Title: Re: [GenCon 2006] "untitled"
Post by: Lance D. Allen on August 21, 2006, 02:19:42 PM
Hey all.. Non-participant here, but I've been following all of the posts about GenCon closely.. Call it vicarious experience or call it research, whichever one is probably pretty accurate.

Anyhow, I think that Eric Provost's idea makes a great deal of sense. Combine it with Tony's database, and some of David Artman's refinements, and I think you may have a workable plan. For me tho', Eric's small group idea didn't hearken me back to gradeschool so much as my Small Group Communication class, back at the community college; We had a group of 4, and we all worked really hard on the projects we were assigned.. Not entirely because we were worried about how it would affect our grades individually, but how it would affect each other's grades. I don't know that I'd even call my groupmates friends, but they were people I'd committed to, and vice versa, and I knew if I slacked, it'd be more than just myself I'd be letting down.

That's the real strength of the small group idea, I think. It's not "The Forge" or "IPR" or "the movement" that people would work to support. But those 3-4 other people that they've been networking with, chatting with, running games with, possibly rooming with at the Con.. Most people are going to work a lot harder to not let them down than Keith, who may just be a name on a page to them unless they've personally interacted. Consider that the same idea has been used in military, labor, business, etc. applications for a long time.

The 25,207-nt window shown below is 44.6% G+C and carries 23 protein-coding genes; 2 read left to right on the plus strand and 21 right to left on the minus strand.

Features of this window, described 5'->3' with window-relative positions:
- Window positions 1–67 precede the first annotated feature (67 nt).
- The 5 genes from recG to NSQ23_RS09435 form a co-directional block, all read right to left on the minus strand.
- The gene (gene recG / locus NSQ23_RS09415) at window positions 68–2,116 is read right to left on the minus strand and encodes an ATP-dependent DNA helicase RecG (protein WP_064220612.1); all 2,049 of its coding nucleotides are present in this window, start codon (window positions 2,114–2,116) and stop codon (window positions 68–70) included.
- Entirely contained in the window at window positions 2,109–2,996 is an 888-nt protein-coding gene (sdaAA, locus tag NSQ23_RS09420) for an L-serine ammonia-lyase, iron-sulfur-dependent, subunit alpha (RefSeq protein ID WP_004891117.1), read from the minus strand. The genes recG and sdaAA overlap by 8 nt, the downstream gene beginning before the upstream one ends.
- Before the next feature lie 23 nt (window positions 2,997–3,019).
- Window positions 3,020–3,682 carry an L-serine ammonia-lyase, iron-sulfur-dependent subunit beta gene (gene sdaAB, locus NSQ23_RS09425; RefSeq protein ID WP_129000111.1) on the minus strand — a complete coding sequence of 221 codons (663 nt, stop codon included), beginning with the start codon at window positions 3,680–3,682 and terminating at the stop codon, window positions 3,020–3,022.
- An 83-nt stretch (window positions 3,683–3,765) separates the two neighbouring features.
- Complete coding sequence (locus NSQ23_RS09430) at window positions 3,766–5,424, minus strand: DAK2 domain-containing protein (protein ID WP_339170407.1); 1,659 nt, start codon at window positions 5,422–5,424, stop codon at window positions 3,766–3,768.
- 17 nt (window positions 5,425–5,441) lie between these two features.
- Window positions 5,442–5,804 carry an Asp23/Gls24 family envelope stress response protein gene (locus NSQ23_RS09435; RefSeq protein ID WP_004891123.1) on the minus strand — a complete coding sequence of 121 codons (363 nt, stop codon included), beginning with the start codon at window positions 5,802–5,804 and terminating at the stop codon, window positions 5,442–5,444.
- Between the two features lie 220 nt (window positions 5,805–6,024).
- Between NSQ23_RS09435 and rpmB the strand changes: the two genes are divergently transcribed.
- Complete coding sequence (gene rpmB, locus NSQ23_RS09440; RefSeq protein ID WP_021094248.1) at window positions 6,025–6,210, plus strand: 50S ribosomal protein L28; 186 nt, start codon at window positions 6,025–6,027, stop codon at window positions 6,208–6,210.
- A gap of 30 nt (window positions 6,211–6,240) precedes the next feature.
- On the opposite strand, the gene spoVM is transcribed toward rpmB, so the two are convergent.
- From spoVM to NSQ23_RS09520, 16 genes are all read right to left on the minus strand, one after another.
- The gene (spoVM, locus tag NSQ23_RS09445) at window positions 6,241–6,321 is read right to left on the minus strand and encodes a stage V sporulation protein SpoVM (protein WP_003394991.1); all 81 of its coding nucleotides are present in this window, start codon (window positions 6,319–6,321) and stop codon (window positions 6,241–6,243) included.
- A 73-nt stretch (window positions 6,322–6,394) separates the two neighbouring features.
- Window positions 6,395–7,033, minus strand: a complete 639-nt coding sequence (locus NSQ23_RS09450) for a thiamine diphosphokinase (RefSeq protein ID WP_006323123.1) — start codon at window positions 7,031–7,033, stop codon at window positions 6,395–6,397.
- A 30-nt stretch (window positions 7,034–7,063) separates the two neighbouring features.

Tony's ideas and David's refinements add a little structure without being too restrictive. It's all opt-in, and up front; You know what's expected of you, and you have a way to checklist yourself to make sure you get it all done. I've got a certain amount of pent-up hostility toward authority, but I wouldn't feel at all restricted if these systems were implemented at such time that I have cause and ability to commit to the Forge at GenCon.


Title: Re: [GenCon 2006] "untitled"
Post by: Mcrow on August 21, 2006, 03:07:54 PM
Well, I'm not a publisher (yet anyway) and I didn't know anything about "untitled" until this thread but here is my take:

I worked for a small press publisher @ Gencon this year. knowing that I would be selling their games (about 15 books) I made sure that I knew all of their products inside out before I showed up. We had four  people working the booth, the writer, editor, me and another person. The two none company employees(including me) knew all of the books very well and the sales for the con were 2-3 times what they had last year. The owner of the company said it was attributed to a better plan and having more and better booth help over last year.